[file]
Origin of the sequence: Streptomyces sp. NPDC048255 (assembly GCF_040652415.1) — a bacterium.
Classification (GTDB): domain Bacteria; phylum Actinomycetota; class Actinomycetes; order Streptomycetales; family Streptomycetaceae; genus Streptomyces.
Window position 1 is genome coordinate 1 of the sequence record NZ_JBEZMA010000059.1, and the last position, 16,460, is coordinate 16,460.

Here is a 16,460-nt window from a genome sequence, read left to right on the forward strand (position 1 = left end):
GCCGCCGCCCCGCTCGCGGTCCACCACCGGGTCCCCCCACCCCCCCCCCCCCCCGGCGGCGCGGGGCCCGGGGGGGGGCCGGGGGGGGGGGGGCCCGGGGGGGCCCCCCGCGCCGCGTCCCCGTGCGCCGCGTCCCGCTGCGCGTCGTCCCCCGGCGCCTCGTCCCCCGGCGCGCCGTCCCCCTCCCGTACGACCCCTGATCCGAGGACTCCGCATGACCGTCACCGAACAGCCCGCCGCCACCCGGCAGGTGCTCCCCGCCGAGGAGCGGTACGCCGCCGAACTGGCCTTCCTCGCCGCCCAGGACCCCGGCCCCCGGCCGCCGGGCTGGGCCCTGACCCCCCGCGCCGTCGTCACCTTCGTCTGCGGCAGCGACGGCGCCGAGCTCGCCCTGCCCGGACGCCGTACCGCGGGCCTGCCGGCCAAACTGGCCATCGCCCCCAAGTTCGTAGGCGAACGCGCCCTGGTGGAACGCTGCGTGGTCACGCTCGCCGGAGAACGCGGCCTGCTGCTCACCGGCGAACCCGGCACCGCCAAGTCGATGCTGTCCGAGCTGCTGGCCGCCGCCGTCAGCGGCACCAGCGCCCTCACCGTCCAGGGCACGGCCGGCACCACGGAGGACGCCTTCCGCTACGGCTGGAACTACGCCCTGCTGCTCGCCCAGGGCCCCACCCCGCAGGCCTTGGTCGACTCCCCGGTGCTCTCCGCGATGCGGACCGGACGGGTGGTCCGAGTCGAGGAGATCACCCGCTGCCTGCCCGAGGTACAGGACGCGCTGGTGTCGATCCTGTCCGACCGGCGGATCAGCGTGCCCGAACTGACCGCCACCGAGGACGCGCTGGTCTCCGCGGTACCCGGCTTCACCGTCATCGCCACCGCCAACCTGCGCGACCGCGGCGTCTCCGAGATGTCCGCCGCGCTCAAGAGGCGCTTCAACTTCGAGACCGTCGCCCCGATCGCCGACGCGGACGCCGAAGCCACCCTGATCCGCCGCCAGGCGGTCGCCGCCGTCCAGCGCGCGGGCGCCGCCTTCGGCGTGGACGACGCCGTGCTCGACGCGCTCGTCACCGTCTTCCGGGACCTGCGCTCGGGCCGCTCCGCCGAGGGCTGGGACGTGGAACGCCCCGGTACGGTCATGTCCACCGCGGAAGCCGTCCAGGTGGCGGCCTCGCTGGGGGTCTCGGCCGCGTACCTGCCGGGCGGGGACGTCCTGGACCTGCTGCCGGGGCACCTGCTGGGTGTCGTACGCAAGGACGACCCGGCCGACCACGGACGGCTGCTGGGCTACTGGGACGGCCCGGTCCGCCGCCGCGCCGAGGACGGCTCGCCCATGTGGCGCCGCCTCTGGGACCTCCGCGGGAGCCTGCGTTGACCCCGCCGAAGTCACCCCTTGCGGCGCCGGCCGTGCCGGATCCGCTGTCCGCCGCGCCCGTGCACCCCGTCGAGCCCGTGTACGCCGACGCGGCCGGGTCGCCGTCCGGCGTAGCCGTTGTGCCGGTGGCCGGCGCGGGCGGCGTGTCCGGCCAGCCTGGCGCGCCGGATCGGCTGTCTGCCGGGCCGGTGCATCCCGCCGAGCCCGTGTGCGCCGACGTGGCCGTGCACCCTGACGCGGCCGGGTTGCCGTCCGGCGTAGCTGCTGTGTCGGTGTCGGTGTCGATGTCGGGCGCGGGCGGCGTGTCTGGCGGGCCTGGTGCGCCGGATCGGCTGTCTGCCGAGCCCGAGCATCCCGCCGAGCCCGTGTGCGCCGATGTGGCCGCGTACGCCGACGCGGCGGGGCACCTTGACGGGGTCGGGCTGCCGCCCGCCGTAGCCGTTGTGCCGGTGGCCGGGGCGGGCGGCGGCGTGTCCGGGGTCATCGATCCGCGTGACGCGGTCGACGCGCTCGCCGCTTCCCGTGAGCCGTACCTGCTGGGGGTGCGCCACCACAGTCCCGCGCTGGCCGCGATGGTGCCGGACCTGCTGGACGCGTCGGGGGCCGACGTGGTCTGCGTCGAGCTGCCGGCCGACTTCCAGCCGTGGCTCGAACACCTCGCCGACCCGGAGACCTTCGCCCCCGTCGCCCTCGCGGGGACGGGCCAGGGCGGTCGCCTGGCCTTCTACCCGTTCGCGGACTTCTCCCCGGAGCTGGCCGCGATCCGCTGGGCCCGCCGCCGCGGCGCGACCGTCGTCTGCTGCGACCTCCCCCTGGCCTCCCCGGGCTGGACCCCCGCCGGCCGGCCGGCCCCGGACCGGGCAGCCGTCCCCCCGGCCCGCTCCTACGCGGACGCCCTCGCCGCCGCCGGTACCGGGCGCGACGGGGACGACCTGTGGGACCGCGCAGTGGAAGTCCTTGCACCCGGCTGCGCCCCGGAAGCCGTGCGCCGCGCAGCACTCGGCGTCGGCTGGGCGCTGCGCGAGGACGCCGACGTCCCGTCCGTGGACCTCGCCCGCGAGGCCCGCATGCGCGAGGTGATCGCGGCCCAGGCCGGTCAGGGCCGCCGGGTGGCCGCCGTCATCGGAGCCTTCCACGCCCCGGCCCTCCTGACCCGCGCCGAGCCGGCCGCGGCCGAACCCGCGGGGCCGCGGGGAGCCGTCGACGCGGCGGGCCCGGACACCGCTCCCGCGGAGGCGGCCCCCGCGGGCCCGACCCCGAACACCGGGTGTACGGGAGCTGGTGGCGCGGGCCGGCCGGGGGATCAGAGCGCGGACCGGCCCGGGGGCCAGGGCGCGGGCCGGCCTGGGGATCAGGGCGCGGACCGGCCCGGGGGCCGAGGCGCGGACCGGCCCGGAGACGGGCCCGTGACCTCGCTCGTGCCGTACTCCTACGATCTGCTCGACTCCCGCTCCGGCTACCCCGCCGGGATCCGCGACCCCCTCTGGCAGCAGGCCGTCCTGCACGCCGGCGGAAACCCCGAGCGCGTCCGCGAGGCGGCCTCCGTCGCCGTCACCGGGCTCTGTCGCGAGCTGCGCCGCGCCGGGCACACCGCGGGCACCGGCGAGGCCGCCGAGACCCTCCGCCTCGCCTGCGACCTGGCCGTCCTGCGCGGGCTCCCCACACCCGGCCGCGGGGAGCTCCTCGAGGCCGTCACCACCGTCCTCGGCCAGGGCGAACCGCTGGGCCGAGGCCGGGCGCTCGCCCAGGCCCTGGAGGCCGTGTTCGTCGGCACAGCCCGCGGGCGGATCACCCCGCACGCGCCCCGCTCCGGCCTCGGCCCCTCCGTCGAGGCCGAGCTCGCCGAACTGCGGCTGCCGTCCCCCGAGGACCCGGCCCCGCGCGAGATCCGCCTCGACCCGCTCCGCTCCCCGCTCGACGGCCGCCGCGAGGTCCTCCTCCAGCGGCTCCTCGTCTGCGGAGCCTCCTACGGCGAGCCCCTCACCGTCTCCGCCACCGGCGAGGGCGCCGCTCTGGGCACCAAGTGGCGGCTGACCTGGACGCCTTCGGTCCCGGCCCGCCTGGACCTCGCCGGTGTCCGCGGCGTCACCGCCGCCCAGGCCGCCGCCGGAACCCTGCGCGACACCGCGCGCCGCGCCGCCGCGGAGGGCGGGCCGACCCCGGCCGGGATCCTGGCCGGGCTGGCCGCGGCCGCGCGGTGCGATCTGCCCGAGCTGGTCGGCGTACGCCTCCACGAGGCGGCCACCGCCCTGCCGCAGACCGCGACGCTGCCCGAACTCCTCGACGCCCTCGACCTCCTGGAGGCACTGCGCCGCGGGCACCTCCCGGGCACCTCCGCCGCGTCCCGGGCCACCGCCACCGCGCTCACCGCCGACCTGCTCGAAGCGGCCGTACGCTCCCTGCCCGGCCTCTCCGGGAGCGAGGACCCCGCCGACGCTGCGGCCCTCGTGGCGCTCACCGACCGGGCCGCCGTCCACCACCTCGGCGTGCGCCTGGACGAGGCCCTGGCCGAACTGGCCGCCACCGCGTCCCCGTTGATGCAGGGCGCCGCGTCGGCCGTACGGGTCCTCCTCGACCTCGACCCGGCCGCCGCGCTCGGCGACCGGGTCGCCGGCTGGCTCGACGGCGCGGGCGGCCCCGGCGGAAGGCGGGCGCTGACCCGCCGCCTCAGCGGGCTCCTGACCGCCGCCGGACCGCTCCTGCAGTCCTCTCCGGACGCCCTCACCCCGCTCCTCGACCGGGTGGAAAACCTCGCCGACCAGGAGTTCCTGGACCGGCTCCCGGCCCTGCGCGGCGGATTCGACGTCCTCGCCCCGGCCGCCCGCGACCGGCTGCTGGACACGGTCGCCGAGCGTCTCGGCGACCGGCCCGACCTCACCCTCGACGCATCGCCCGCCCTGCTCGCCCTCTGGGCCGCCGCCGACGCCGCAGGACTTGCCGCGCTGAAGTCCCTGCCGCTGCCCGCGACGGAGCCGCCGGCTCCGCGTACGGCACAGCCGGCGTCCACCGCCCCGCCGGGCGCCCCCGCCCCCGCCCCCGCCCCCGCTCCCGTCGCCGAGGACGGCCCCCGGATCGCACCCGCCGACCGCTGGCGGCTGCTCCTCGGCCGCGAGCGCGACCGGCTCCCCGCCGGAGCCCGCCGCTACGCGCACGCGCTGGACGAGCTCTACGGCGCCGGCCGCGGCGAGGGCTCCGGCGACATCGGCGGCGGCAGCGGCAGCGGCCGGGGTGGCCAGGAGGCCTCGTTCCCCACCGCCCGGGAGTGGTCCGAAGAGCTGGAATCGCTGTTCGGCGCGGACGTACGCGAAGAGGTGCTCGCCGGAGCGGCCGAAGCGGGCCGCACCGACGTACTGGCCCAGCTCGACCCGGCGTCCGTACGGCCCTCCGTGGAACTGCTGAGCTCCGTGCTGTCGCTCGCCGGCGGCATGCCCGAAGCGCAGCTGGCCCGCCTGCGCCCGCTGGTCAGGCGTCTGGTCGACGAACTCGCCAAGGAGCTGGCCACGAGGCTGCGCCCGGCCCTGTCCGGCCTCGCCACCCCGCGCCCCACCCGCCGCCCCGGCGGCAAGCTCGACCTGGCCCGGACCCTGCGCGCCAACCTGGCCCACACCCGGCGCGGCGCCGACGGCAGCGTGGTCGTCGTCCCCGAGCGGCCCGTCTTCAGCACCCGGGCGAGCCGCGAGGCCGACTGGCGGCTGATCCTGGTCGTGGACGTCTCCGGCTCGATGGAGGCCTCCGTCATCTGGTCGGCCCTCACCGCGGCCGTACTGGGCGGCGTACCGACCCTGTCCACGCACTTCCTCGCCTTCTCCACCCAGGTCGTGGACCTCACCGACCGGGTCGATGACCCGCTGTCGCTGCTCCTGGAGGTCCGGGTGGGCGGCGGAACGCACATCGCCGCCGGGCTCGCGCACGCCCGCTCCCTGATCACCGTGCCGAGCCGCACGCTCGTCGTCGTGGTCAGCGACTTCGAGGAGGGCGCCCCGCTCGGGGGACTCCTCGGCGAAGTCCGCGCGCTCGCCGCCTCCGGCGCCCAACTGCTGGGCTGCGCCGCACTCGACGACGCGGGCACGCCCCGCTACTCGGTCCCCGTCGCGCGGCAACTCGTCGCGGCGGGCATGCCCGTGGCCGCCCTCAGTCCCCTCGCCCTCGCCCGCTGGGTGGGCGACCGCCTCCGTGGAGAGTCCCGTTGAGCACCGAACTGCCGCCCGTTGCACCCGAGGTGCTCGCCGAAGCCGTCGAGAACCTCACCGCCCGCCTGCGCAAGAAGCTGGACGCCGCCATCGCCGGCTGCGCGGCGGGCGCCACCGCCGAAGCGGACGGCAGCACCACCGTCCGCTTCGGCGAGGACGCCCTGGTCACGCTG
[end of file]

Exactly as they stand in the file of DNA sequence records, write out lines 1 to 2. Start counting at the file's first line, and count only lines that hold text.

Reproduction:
Origin of the sequence: Streptomyces sp. NPDC048255 (assembly GCF_040652415.1) — a bacterium.
Classification (GTDB): domain Bacteria; phylum Actinomycetota; class Actinomycetes; order Streptomycetales; family Streptomycetaceae; genus Streptomyces.